Funding for higher education has been brought back onto the South African agenda by protesting students across all university campuses. The movement for free education has raised fundamental issues and debates that all sectors of society need to relook and develop solutions on how poor South African students can be given the opportunity to study as well as how to bridge the gap for the ‘missing middle’.
According to the National Development Plan (NDP) Vision 2030 education, training and innovation are central to South Africa’s long-term development. The core elements lie in eliminating poverty and reducing inequality and lay the foundation for an equal society. Higher education institutions are an integral part of the post-school system but are also the apex of education, training and innovation system. The schooling, colleges and higher education systems should be better articulated and allow for mobility of learners and staff. Corresponding to the NDP, in 2030 75% of university academic staff should hold a PhD. PhD graduates should be the dominant drivers of new knowledge production within the higher education and science innovation system.
However reaching the NDP’s Vision 2030 in relation to education, training and innovation comes with challenges outside of society’s control such as the low economic growth and the increase of unemployment year-on year. Recently the International Monetary Fund (IMF) announced that South Africa’s gross domestic product (GDP) growth will remain flat at 0.1% noting that the economy will only experience a modest recovery in 2017.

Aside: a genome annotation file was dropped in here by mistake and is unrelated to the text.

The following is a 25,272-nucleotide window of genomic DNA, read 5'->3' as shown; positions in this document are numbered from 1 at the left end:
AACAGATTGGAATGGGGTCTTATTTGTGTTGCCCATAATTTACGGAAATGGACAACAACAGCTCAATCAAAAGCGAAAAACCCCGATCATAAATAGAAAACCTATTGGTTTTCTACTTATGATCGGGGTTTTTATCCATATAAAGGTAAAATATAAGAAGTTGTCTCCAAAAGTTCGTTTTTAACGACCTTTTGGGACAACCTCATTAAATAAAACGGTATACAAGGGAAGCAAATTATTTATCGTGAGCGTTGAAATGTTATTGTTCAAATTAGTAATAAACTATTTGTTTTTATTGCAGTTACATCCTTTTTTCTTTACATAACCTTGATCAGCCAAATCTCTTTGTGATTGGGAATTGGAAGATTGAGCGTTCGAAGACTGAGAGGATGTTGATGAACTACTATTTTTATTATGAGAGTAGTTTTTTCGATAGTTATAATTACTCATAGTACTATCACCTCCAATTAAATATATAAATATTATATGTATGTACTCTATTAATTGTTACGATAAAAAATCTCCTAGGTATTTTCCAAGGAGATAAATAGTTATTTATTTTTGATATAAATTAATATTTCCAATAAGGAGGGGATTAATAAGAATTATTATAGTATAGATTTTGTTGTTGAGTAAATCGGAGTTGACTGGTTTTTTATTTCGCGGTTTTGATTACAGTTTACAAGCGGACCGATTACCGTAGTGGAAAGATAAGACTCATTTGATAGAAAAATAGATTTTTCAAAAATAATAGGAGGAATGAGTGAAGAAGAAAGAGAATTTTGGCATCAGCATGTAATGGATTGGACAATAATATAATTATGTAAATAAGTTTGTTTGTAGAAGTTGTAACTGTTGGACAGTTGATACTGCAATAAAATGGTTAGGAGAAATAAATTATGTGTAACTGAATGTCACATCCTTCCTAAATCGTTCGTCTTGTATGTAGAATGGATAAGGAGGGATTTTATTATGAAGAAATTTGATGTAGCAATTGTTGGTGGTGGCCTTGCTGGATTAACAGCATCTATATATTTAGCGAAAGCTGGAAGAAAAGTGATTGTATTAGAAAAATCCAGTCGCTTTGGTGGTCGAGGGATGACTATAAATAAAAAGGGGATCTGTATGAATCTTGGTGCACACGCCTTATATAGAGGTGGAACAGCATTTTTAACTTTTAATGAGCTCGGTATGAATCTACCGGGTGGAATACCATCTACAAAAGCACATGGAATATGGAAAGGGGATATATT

These dynamics put more pressure on the poor and the ‘missing middle’ households to afford higher education as disposable household income becomes strained and reprioritised, it is therefore critical that strong collaborations are formed between government, private sector as well as civil society to address the challenges facing funding for higher education.
Kagiso Trust, a development NGO working for freedom from poverty, hosted their annual Bold Step Golf Challenge, sponsored by Kagiso Tiso Holdings (KTH), in October. The golf day was one of Kagiso Trust’s means of raising awareness and funds for rural youth under its bursary programme the Eric Molobi Scholarship Programme (EMSP). The Bold Step Campaign, which includes the Golf Challenge and Breakfast events, was started in 2012 and has raised more than R1 million to date. The funds are administered by the EMSP which was founded in 2006. Over R16.3 million has been invested in educating and supporting 122 students through the programme.
According to Kagiso Trust Education and Civil Society Programmes Head, Yoyo Sibisi, “We plan to grow our programme beyond the provision of bursaries to rural youth by extending our facilitation of job placements and skills support for in-service training and internships. We also intend on expanding our footprint to include exposure to career paths available through TVET colleges. Through these initiatives, we strive to ensure our students have a better chance of being employable and make a direct impact on their communities. However, this can only be achieved through various collaborations such as with the private sector.”
KTH Head of Communications and Corporate Social Investment, Theresa Griffiths notes, “KTH decided to get involved and sponsor the 2016 Bold Step Golf Challenge as education is a good cause for us and more needs to be done to provide funding and access to higher education.”
Other organisations that took part in the Bold Step Golf Challenge included Actom, MMI Holdings, Kagiso Capital, Cyril Ramaphosa Foundation, Jacaranda FM, Idwala, Kagiso Asset Management and Star Hero Media Group among other strategic guests.
Pics from the golf challenge: https://www.facebook.com/pg/kagisotrust/photos/?tab=album&album_id=1237997982887648